In July, suddenly it seemed as if everyone I knew was traveling to, or had just returned from, Hawai‘i. Neighbors. Friends. Social media acquaintances. And they all came back saying a version of the same thing: I feel so rejuvenated. I needed that. I was so burnt out.
On the one hand, I was happy for them. It’s been a trying couple of years, and who doesn’t want to take a break in a beautiful place? On the other hand, I wondered about the choice to visit now—especially given the staggering number of post-pandemic travelers—and about the mindset with which they visited.
Not because I wanted to travel-shame, but because I was fresh off a month-long dive into the stories you'll soon read. Stories that take you back to the day in 1893 when American businessmen staged a coup d’état and overthrew the Hawaiian monarchy, stories that take you into the fight for Hawaiian sovereignty, and stories that offer suggestions for new ways to visit more conscientiously.
The questions posed here might make you uncomfortable. In fact, I hope they do. They made me uncomfortable. While I consider myself a thoughtful traveler I’ve traveled to Hawai‘i many times without a full grasp of the history of sovereignty, colonialism, and the oppression of Native Hawaiians, and without giving much thought to who was profiting from my visit and who might be suffering because of it.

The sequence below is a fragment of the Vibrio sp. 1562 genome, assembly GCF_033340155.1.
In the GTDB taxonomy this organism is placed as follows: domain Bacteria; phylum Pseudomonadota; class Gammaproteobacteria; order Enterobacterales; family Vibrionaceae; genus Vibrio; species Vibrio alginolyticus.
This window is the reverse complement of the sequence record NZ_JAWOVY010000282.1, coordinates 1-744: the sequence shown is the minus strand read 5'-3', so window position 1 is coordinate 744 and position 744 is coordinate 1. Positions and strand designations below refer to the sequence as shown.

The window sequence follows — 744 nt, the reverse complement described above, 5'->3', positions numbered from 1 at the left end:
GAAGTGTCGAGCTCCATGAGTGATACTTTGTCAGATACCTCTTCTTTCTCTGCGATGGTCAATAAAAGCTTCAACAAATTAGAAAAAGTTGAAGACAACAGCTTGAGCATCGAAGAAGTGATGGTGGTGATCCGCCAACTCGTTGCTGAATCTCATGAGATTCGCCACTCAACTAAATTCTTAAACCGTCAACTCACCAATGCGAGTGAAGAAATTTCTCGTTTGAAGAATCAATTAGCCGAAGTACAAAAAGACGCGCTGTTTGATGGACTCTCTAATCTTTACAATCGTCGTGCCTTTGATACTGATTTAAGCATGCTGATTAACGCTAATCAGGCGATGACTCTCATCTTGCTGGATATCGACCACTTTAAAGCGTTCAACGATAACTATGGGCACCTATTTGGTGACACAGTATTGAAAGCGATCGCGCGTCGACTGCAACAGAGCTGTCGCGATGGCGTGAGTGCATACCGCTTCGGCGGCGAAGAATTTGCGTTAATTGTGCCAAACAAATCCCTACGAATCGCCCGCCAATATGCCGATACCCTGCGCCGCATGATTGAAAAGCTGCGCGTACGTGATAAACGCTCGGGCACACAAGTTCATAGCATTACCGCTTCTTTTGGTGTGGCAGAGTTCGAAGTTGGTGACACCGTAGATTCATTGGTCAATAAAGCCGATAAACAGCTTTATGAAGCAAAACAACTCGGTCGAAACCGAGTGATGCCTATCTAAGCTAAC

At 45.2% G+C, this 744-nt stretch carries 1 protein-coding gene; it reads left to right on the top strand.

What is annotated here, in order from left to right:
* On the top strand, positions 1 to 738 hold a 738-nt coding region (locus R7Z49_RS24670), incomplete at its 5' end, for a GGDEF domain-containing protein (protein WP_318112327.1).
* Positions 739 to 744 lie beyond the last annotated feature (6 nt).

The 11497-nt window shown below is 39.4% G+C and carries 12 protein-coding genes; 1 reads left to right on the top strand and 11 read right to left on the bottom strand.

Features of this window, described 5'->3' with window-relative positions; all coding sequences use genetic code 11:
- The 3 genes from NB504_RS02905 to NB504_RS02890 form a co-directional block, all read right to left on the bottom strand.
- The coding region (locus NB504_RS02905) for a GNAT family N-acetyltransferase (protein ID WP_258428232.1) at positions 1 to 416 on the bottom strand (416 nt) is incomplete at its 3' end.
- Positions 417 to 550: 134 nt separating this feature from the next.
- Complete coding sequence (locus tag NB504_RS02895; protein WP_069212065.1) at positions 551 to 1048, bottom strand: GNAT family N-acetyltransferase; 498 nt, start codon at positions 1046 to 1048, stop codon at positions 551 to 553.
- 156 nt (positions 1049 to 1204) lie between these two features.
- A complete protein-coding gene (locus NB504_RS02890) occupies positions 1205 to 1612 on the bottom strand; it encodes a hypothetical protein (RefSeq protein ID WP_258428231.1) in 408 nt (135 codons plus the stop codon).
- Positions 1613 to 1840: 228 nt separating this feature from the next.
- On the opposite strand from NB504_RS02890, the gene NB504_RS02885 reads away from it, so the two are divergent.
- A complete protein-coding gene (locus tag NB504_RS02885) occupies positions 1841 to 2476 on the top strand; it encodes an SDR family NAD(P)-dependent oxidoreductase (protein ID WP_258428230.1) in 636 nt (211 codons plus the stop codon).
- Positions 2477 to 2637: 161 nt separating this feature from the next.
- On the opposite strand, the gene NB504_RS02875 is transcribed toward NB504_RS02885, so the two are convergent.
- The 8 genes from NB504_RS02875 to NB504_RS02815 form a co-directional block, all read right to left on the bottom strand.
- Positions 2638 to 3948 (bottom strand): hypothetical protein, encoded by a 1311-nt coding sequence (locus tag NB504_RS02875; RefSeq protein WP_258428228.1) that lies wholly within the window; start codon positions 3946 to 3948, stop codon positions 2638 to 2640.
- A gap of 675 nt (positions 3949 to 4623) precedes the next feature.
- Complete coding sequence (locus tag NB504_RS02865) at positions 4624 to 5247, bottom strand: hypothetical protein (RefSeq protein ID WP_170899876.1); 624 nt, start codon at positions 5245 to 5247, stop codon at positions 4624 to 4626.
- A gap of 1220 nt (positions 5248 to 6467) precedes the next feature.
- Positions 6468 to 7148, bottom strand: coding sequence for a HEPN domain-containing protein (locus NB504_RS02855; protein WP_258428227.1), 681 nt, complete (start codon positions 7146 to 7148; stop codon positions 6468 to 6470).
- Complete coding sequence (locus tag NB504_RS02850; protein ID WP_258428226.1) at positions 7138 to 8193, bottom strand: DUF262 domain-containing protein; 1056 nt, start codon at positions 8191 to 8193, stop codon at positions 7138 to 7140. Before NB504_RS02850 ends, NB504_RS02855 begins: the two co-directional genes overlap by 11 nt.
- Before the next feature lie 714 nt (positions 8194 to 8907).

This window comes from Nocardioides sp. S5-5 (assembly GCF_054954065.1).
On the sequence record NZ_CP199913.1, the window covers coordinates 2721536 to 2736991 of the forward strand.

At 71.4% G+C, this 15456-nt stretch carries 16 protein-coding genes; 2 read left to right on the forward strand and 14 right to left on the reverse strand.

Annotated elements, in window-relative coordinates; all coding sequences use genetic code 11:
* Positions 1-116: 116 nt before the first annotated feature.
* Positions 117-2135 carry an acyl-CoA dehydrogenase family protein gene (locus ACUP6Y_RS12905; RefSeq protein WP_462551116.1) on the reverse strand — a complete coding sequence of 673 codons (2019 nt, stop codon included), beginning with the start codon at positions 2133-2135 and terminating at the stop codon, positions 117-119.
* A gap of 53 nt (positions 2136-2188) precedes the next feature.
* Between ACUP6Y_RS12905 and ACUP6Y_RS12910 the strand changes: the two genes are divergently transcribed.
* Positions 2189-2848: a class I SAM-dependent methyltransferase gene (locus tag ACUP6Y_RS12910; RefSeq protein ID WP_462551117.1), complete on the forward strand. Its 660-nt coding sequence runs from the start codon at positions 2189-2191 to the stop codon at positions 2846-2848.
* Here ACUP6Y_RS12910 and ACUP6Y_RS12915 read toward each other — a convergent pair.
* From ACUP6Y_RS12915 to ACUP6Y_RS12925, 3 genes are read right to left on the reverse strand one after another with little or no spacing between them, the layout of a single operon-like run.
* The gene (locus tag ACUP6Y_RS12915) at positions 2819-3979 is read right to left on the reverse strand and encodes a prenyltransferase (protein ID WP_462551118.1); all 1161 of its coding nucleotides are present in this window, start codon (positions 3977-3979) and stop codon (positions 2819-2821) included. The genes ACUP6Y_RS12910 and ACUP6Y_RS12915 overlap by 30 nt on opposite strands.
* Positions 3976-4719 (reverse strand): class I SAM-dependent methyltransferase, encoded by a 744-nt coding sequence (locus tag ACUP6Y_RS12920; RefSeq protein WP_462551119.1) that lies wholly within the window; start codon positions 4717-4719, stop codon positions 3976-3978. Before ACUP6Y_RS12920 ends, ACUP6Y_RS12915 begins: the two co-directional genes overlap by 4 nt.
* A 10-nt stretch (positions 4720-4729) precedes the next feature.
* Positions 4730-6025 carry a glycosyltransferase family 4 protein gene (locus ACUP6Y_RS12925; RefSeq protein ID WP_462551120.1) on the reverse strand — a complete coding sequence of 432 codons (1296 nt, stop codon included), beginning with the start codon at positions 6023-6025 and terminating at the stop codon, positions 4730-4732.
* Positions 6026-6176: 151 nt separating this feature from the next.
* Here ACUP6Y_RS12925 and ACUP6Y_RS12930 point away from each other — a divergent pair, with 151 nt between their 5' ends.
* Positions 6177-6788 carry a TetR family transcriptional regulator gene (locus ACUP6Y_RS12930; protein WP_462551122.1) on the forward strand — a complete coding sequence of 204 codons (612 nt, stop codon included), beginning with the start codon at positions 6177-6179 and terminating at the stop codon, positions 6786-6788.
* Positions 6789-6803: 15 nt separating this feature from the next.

I aim to hold on to that discomfort for as long as possible. For we, mainland travelers, should no longer be at the center of the conversation about Hawai‘i. It’s time for us to cede our desire to treat the islands as an escape in order to hear from the people who have made that escape possible for so long.
In the digital age, it's easy to just book a trip with a couple of clicks—flight, hotels, restaurant reservations—but if we spend a bit more time reading, thinking, and educating ourselves, we can intentionally plan a trip that gives to the community just as much as it gives to us. —Aislyn Greene, deputy editor
Hawai‘i Is Not Our Playground
“Have you sunbathed at Waikīkī Beach? Snorkeled at Shark’s Cove? If so, our route that morning [on O‘ahu] would have seemed confounding,” writes AFAR contributor Chris Colin in Hawai‘i Is Not Our Playground. “My guide Kajihiro drove us inland, away from the beaches and souvenir shops. Up a gentle hill we went, and at the top, he pulled over. We were pointed back down the hill now, looking at the most visited tourist destination in the whole state.
“As many as 4,000 people a day visit Ke Awalau o Pu‘uloa, the inlet shimmering faintly below us. Most of them know it by its newer name, Pearl Harbor. As I tried to picture warplanes roaring in, Kajihiro grabbed a worn binder from the backseat. Opening it up on his lap, he proceeded to walk me through all that had come before that moment in 1941, and all that had led to that moment—history omitted by the USS Arizona Memorial tour.”
Hawai‘i has been reinvented for the mainlander’s imagination, but its locals—facing historic overtourism and a crippling pandemic—are trying to change that.
And what’s at stake